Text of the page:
Page:Notes and Queries - Series 11 - Volume 11.djvu/47

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ii s. XL JAN. 9, 1915.] NOTES AND QUERIES.


for a recent volume, it does not seem likely that it represents any Catesby : a Catesby portrait painted fifty years after the Catesbies had left Ashby St. Ledgers would not be likely to go there. It is much more likely that it represents some member of the family that was then in possession of the place.

S. H. A. H.

DICKENS AND WOODEN LEGS (11 S. x. 409, 454, 493), The influence exercised over Dickens by the subject of wooden legs is well marked in several of his writings ; but surely the most striking and unmis- takable example, and one which I have not yet seen mentioned, is that in which Mr. Pecksniff, when he is drunk, requests Mrs. Todgers to draw an architectural design of a wooden leg. Other references to wooden-legged people might have been mere coincidences, but this one distinctly shows the dominant character of the idea in Dickens's mind. J. FOSTER PALMER.

"WALLOONS" (11 S. x. 507). The word comes from a common Teutonic word meaning " foreign," or pure German Welsch, Dutch Waalsch, and English Welsh, and is applied to a people inhabiting the Belgian provinces of Hainaut, Namur, Liege, and parts of Luxemburg and Southern Brabant. The Walloons are descended from the ancient. Gallic Belgse, with an admixture of Boman elements. Their dialect is a distinct branch of the Bomance languages, with some ad- mixture of Flemish and Low German.


PETER HENHAM (11 S. x. 349). The follow- ing brief notice, if unknown to your querist, may, perhaps, be of help :

" Petrus Henhamus : Monachus Anglus Valli- denensis, res Anglicas a tempore Hengisti Saxonis, sive a medio seculo post Christum natum quinto, usque ad Annum 1244 scripsit tarn bona fide quam qui unquam optima, judice Lelando c. 233. quern sequuntur Baleus, III. 83, et Pitseus, p. 297." J. A. Fabricius, ' Bibliotheca Latina mediee et infimse aetatis,' 1858, torn. iii. p. 192.


LADY ANA DE OSORIO, COUNTESS OF CHINCHON AND VICE-QUEEN OF PERU (11 S. x. 507). La Condesa del Cinchon was the wife of the Spanish Viceroy at Peru. The Peruvian bark called after her was also known at that time as " Jesuit's powder " and " Poudre de Lugo," from the interest Cardinal de Lugo and the Jesuits took in its distribution. On its first introduction into Europe it was reprobated by many eminent physicians ; hence, when it was given to King

Charles II. for his attack of ague, it caused great distrust in the minds of many bigoted persons.

In ' The New Pharmacopoeia of the Boyal College of Physicians,' published in February, 1788, Peruvian bark appears as Cinchona officinalis. In France the plant was called Cinchona, and the substance Cinchonine. CONSTANCE BUSSELL.

Swallowfield Park, Reading.

[A. V. D. P. informs us that no portrait of Ana de Osorio is included in the works mentioned in his reply on ' De Tassis,' ante, p. 36.]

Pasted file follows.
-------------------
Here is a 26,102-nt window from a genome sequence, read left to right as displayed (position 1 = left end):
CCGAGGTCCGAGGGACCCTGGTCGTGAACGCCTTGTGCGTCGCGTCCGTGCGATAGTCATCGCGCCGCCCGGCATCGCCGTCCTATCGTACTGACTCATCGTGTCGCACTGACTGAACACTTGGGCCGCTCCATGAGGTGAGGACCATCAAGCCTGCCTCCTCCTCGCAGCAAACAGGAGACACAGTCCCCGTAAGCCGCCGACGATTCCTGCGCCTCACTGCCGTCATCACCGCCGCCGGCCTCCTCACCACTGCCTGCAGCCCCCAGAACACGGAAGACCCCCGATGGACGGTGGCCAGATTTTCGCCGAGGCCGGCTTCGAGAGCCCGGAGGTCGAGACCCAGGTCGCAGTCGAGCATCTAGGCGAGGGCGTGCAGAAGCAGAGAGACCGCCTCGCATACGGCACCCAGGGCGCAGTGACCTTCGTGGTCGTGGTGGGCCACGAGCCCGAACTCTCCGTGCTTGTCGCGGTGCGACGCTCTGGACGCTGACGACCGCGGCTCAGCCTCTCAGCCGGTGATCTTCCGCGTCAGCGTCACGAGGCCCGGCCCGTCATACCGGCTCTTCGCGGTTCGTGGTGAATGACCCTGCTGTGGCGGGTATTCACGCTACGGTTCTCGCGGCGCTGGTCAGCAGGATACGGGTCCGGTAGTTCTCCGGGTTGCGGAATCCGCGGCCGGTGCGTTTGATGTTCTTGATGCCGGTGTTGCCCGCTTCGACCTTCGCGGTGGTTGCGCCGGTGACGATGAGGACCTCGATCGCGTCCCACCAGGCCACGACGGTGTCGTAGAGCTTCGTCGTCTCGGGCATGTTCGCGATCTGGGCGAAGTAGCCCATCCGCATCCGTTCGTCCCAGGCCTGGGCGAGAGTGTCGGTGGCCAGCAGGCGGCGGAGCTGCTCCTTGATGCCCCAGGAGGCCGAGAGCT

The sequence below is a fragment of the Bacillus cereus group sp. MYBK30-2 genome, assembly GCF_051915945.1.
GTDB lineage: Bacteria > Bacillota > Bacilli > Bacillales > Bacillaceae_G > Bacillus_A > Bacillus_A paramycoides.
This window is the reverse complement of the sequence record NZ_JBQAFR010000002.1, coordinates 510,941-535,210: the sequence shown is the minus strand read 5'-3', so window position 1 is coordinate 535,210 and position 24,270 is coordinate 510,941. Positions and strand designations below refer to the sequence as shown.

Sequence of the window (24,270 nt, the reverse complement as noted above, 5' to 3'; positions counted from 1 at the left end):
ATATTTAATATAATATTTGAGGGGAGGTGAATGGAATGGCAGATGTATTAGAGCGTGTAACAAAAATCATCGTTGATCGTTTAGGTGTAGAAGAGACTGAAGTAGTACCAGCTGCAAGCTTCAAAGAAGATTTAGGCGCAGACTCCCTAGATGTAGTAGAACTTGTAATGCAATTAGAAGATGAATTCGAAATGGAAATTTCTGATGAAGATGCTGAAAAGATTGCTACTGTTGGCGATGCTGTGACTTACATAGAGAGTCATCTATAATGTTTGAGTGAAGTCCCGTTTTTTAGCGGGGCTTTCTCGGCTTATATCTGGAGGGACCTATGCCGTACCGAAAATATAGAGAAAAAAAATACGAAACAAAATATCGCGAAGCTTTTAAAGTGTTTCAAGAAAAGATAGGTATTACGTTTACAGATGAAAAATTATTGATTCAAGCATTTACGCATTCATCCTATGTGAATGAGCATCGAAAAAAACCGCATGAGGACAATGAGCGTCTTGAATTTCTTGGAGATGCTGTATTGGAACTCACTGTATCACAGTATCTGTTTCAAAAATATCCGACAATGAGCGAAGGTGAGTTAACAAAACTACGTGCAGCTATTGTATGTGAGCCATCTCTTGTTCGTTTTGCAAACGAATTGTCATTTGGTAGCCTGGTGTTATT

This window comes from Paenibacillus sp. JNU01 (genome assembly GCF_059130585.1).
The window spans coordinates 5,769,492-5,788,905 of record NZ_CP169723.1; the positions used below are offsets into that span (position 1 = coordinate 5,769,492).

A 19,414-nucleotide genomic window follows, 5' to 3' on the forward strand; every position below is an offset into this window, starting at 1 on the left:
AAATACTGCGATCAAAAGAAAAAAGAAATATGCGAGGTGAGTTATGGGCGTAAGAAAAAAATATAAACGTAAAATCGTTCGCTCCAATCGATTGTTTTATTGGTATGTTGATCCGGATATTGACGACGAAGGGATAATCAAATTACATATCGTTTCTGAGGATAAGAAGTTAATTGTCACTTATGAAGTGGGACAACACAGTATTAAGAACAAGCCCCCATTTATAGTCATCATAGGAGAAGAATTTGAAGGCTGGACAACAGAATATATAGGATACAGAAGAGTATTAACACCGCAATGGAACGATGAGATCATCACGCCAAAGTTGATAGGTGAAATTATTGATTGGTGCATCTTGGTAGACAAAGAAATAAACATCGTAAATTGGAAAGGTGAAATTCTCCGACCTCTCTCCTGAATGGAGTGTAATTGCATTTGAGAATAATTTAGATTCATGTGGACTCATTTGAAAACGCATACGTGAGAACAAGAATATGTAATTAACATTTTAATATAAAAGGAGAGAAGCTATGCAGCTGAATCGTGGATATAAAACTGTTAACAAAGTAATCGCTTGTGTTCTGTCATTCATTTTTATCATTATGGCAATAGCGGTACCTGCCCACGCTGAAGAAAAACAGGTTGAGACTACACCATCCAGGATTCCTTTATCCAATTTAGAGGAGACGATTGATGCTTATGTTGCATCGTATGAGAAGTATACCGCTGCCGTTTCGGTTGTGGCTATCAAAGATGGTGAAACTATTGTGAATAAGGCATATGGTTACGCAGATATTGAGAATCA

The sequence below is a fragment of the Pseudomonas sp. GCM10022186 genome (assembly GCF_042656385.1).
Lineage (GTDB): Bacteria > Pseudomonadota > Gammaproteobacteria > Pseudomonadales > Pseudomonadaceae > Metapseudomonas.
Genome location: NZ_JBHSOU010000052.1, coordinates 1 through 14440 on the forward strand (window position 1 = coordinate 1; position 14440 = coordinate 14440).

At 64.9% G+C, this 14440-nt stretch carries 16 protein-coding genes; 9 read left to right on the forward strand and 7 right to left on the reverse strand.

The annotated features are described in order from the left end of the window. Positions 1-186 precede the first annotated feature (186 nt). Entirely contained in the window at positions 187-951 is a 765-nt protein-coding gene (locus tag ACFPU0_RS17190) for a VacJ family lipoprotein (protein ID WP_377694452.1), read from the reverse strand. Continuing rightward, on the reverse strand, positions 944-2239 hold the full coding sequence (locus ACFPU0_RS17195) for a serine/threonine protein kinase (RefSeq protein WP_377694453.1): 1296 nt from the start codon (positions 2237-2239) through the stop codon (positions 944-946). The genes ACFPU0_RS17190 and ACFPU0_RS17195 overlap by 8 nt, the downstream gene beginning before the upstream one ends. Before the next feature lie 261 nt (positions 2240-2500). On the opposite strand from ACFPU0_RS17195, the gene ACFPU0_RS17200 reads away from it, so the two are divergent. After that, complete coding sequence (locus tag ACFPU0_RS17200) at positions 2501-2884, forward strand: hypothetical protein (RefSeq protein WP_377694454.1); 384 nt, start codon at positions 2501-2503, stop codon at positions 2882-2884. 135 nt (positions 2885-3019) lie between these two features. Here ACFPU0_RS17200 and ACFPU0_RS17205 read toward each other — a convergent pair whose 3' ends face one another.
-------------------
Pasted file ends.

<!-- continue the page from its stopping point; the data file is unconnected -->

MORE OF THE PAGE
A PURITAN ORDEAL IN THE NINETEENTH CENTURY (11 S. x. 467). See also 8 S. iii. 134, s.v. ' Folk-lore,' and Hone's ' Year Book ' (29 Feb.).

Some forty years ago I witnessed an amateur trial by divination with the Bible and key. The result was unsatisfactory, so far as I can remember.

I believe this superstition still lingers on in some parts of England and also on the Continent. In 1913 a case came before the Berlin penal courts in which it figured conspicuously. An account of the proceed- ings appeared in The Daily Mail of 2 Feb., 1913, from which I extract the following paragraph describing the msthod of pro- cedure :

" Gebhardt has an old leather-bound Bible which she declares is enchanted. When a crime is committed in the village she takes the Bible in one hand, and puts a huge ancient key between the leaves, holding the ring end of the key in the other hand. She repeats an appropriate text, and then asks : ' Dear Bible, say who is the guilty person,' meanwhile herself reciting the names of possible offenders. When the right name is uttered the Bible springs out of her hand and falls to the floor."


AMPHILLIS WASHINGTON (11 S. x. 488). In an article on * The English Ancestry of Washington ' (Harper's Magazine, May, 1891), the late Dr. Moncure D. Conway wrote as follows :

" At Middle Claydon resided another friend of the Washingtons, Sir Edmund Verney, who had a farm servant, or bailiff, named John Boades, to whom he was much attached. This bailiff had a daughter named Amphillis, who became the wife of the Bev. Lawrence Washington, M.A., and the great-great-grandmother of the first President of the United States."

In the pedigree chart attached to Mr. Henry F. Waters's ' Examination of the English Pedigree of George Washington ' (1889) the Christian name of the father of Amphillis Washington is left blank. See also 10 S. iv. 286 ; x. 323.